RIVERSIDE (CBSLA.com) — The story of the live-in nanny who refused to leave an Upland couple's home was first reported by CBS2 on Wednesday evening.
That story went viral.
On Thursday, new details are emerging about Diane Stretton's background.
Stretton is the 64-year-old nanny that Marcel and Ralph Bracamonte, a couple with three children, hired from a Craigslist ad in March.
They said about two months after starting, and when everything was going well, Stretton one day just refused to work. They said Stretton would sit in her room and refuse to clean house or take care of the children.
When they asked her to leave their home, she refused.
They gave her a three-day quit notice but apparently filed the paperwork wrong, and a judge sided with Stretton.
Marcela Bracamonte said: "I just feel helpless."
On Thursday, CBS2 and KCAL9 reporter Amy Johnson picked up the story she first reported Wednesday.
She said new details are emerging about Diane Stretton's background, including several lawsuits she has filed and that have been filed against her, even cases involving family members.
Johnson spoke to several people, some by phone, and from all over the country, who said they had had legal dealings with Stretton.
Johnson said there are cases involving homeowners association upkeep, traffic accidents, estates, appliance purchases, even rental cars.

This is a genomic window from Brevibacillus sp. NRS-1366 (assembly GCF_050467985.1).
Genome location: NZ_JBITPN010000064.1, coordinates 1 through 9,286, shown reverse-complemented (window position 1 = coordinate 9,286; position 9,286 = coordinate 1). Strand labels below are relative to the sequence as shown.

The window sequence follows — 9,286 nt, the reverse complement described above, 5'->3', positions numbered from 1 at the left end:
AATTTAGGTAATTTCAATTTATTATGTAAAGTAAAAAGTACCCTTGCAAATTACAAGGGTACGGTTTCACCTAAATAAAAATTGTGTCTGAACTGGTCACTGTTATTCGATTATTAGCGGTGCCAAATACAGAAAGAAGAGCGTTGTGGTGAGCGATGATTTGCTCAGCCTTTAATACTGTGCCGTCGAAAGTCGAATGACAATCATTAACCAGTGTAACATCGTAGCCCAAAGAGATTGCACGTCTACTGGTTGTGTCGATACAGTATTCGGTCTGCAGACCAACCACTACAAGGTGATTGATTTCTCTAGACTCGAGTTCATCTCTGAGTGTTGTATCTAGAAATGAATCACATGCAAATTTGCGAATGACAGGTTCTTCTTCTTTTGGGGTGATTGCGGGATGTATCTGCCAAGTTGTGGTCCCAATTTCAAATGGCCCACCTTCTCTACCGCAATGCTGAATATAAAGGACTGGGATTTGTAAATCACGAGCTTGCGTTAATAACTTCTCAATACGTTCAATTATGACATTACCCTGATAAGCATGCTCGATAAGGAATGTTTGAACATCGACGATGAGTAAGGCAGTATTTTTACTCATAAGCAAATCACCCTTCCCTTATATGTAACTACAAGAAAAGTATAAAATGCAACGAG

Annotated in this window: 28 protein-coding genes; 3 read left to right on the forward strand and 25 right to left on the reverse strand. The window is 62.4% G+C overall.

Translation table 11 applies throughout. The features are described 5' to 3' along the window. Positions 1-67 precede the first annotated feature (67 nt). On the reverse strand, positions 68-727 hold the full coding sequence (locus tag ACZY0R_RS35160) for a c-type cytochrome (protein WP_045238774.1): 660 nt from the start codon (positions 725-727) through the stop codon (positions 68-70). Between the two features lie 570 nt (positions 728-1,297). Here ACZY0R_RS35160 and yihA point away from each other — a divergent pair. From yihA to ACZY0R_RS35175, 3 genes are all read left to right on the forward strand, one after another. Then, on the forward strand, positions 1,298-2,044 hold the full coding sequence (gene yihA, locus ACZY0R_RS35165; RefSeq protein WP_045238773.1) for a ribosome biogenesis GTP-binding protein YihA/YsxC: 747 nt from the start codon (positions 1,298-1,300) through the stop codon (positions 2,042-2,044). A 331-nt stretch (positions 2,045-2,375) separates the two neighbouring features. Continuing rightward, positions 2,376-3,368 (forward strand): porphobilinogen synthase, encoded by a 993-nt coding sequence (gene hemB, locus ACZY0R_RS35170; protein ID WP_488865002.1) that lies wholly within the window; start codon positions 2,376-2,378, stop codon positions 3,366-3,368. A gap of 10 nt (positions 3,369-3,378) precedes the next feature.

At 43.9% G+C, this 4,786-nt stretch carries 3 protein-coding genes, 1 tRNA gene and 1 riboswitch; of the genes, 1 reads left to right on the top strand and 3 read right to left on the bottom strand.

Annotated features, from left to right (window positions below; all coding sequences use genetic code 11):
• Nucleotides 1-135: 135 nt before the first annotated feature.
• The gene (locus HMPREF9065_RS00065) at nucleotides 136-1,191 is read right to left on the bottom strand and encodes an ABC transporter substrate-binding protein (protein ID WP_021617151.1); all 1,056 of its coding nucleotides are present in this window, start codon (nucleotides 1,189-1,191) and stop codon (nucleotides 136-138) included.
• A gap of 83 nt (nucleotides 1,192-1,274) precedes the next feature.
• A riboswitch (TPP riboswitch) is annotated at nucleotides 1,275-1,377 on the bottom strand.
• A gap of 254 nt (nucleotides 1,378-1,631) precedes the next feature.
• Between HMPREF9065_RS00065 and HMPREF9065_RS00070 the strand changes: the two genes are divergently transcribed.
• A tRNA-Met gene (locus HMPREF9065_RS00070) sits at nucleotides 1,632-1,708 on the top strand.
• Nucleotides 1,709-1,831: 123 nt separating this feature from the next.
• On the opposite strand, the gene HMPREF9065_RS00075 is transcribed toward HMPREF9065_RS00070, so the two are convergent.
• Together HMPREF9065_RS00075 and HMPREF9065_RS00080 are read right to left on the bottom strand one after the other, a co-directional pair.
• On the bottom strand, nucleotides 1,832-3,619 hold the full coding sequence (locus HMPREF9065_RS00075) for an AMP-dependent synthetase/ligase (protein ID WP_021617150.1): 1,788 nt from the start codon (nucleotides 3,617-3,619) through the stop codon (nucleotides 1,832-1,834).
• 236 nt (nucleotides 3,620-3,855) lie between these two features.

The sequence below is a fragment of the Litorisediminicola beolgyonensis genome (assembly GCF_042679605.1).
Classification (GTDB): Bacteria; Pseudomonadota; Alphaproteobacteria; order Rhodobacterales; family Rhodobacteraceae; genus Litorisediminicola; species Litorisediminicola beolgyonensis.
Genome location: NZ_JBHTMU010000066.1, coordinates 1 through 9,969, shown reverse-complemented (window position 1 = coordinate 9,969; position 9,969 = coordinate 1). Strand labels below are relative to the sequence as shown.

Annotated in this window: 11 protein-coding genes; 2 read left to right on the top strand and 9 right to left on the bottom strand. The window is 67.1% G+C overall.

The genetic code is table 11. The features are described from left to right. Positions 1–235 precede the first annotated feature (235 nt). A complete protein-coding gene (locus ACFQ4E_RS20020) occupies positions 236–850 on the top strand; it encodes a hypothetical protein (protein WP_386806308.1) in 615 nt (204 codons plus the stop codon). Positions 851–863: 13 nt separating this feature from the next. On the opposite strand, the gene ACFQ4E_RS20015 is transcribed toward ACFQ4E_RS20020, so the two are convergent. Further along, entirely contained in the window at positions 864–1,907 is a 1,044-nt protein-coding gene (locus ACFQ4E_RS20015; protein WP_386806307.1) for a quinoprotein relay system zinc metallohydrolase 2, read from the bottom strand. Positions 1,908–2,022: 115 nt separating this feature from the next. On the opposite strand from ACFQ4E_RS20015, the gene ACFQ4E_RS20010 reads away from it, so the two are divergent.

Johnson said Stretton also made numerous claims against family after being left out of her father's will.
Because of all of her many filings, at one point she was deemed to be "vexatious," or a troublesome litigant in probate proceedings.
"She has a right under landlord-tenant law to stay there [in the home]," said KCAL9 legal analyst Steve Meister. "At least that's what the courts have said so far. The family has to go through an eviction process to force her to leave."
Meister says the legal process could take months.
He offers advice to other parents thinking of hiring a live-in nanny.
"The prospective employer should take the time to consult with a lawyer or draw up what they are convinced is a legally enforceable and proper document," said Meister.
He also said prospective employers should go through a nanny service that conducts background checks.
The story picks up Friday morning on "CBS This Morning" (7 a.m. - 9 a.m.) with legal analysis of the bizarre case.
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